I have in my hands tonight two awesome drams of goddam whiskey. A classic Bunnahabhain 12, which if you’ve read my shit before you know that’s one of my favorites. Next to it I have a dram of Bunnahabhain 18, gifted to me by none other than the preacher hisself. I’m at his house this evening, we’ve put some whiskey down, and we are feeling mighty fine about right now.
Now if you listen to the whiskey snobs, the whiskey experts, and the stooges at the liquor store who want to take your money, that 18 should be six years better than the 12, right? I mean, it stands to reason. It’s been in the barrel longer. It’s got more – I don’t know – barrel magic going on. So it’s better, right?
Well maybe. And maybe not.
There’s a lot of things you can do to change the profile of a whiskey. How long you leave it in the barrel is just one thing. Time in the barrel makes the whiskey more gentle, typically. It removes some of the harsher notes. And you certainly get more wood influence. Is that better? No. It’s different. It’s a different whiskey. Don’t think of whiskeys as being objectively “better” the older they are. They’re just different expressions of the distiller’s product.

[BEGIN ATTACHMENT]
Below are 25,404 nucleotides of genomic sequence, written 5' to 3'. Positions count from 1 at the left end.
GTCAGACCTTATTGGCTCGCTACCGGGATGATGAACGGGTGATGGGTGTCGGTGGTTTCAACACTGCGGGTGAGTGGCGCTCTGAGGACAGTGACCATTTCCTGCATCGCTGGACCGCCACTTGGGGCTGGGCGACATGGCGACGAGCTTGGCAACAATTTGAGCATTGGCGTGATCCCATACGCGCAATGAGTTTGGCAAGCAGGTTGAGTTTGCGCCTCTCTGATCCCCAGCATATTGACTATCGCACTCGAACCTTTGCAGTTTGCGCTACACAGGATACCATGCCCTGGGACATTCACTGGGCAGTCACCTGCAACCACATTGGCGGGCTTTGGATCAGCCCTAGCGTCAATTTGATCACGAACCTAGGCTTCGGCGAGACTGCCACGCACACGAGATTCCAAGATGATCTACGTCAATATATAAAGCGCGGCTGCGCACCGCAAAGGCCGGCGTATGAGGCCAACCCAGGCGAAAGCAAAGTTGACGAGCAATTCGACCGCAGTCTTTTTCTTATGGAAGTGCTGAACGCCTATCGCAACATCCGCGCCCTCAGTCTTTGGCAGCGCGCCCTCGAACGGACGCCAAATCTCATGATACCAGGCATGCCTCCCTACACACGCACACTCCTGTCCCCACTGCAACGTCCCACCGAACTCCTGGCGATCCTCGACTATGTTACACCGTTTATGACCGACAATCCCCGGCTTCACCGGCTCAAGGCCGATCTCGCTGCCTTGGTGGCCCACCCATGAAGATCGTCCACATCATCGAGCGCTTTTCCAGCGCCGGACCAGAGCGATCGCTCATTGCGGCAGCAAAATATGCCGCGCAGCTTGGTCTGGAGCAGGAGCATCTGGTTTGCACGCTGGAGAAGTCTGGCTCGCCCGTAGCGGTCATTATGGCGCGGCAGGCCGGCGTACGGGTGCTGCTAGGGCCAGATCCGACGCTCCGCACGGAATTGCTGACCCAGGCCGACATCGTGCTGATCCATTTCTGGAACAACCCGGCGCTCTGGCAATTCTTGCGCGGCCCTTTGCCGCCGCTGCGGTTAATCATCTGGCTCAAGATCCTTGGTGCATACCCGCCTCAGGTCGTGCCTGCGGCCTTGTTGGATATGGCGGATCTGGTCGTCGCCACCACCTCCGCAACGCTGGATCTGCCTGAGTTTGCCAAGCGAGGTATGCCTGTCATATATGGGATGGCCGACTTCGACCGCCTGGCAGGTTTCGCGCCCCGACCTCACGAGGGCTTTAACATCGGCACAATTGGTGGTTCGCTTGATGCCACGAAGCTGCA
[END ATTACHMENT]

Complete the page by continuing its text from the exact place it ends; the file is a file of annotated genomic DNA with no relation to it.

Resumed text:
An older whiskey is better if you like it better. And it isn’t if you don’t.
So what about that Bunnahabhain I was talking about? Here’s how I experience the 12 and the 18:
When I smell Bunnahabhain I always get dark fruit right away. Not high, sniffy, snooty fruit like Irish whiskeys and speyside scotches. This is a dark, dried cherry kind of smell. I get it with both of them, but the 18 is gentler. The 12 has a little sour tang to it. And of course you get all the deep, heavy, earthy smells of the Islay region with both of them.
The 18 is so soft and sweet it just kind of slides into your mouth and gives your tongue a little hug. Then goes down easy, like a kid that’s had benadryl at bedtime. Yeah, that be one smooth-ass whiskey for sure. The 12 has some muscle to it up front, through the transitions, and all the way down your gullet. Same good stuff but not so goddam nice.
So which is better?
I like the 12 myself. Don’t get me wrong. You serve me the 18 and I’ll enjoy experiencing a different version of my beloved Bunny. But if I had to choose, I’ll take the 12.
I like whiskeys with a little kick to them. That’s just me.
The moral of this story is to value older whiskeys because they are rare and expensive, as they should be. The simple economics of supply and demand dictate the price. If you love a certain whiskey you’ll want to try all the expressions you can, young and old, just the way you want to read all the books by an author you love. And if you’re honest, you will frequently like the younger version better because you’re used to it and it usually has more punch.
See what I did there? I just saved you a bunch of money.
When you finally get to San Antonio and we have that whiskey we’ve been talking about, the first round is on you.